Hope, healing and purpose
BIRMINGHAM, Ala. (WBRC) - Ken Kilpatrick grew up working on a cattle ranch in Texas and went on to become a minister. Wednesday, he and his wife of 44 years, Jan, have settled in Butler County on land which has long been in her family. They now operate a program called Hope Afield, using the great outdoors to provide a setting for hope, healing and purpose.
“I went to school as a Bible major, preached for about 16 years and then felt really led to start a program working with at-risk youth. Most of the kids we work with today are from single-parent families and we started a program in Montgomery in 1994 that worked in the inner-city of Montgomery, and then in 2017 I told my wife ‘if we’re going to develop this farm into a safe place for young people, we’d better get down there before we get too old,’” laughs Ken.
“One of the things we learned with working in the inner-city of Montgomery is if we could get kids outside, you would have a classroom to teach some things you couldn’t teach in a conventional classroom. We try to teach a kid how to work, and how to play, and then how to live.”
Ken sees a real need for a place like Hope Afield, “I think it’s 25 percent of the people in Butler County live below the poverty level. I went to the Superintendent of Education and said, ‘How can I help?’”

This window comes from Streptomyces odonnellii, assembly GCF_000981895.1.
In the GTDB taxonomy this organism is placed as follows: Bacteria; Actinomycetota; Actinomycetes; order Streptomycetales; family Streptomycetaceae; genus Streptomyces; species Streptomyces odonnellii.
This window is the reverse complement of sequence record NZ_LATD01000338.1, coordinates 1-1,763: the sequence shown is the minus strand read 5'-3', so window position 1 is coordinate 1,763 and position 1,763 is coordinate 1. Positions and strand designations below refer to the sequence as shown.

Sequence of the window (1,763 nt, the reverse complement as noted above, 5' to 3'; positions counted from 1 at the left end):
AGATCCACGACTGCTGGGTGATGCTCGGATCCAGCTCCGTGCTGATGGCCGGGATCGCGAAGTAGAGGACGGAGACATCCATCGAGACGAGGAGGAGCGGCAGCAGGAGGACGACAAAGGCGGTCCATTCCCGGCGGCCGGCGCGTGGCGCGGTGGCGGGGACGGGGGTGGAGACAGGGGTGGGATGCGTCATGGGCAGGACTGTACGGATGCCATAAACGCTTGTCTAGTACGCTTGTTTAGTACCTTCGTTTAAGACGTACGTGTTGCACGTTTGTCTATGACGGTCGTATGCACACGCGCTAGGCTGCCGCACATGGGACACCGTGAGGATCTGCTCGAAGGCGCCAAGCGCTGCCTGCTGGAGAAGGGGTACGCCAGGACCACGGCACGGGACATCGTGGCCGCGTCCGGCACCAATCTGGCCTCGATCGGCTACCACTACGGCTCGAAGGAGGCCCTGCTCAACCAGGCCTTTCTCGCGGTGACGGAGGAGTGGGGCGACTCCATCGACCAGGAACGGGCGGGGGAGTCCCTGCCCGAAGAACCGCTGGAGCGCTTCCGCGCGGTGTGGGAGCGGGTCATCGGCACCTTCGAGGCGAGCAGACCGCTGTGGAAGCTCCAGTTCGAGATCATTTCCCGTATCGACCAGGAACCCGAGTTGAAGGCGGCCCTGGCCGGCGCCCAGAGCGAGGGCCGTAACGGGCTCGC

Ken was told one of the most pressing needs was for school bus drivers, “I was able to get the route here. That gave me a front-row seat to every family in this community.”
At the moment groups only come a couple of days a week, but the Kilpatricks hope that Hope Afield will grow.
Ken says, laughing, “We could actually do this every day of the week if we had the resources to do it, and so as it is now it’s just what my wife and I can handle, and we’re getting to the age where you spend one day preparing for it, another day having the event and another day recovering from the event, so we’re looking for younger people.”
Hope Afield is about breaking a seemingly never-ending cycle, “It begins with hopelessness, and for whatever reason they feel like they’re in a hopeless situation. If a person doesn’t gain hope, that hopelessness is going to turn to hurt and it goes to the heart of a person, and if the hurt isn’t healed, the hurt turns into anger, and if anger isn’t managed, anger turns to rage, and if rage is left unchecked, it’s going to turn to violence.”
“Our main job is how do we break the cycle? And it starts by giving a kid hope.”
Volunteers are certainly needed. If you’d like to help, go to the Hope Afield website.
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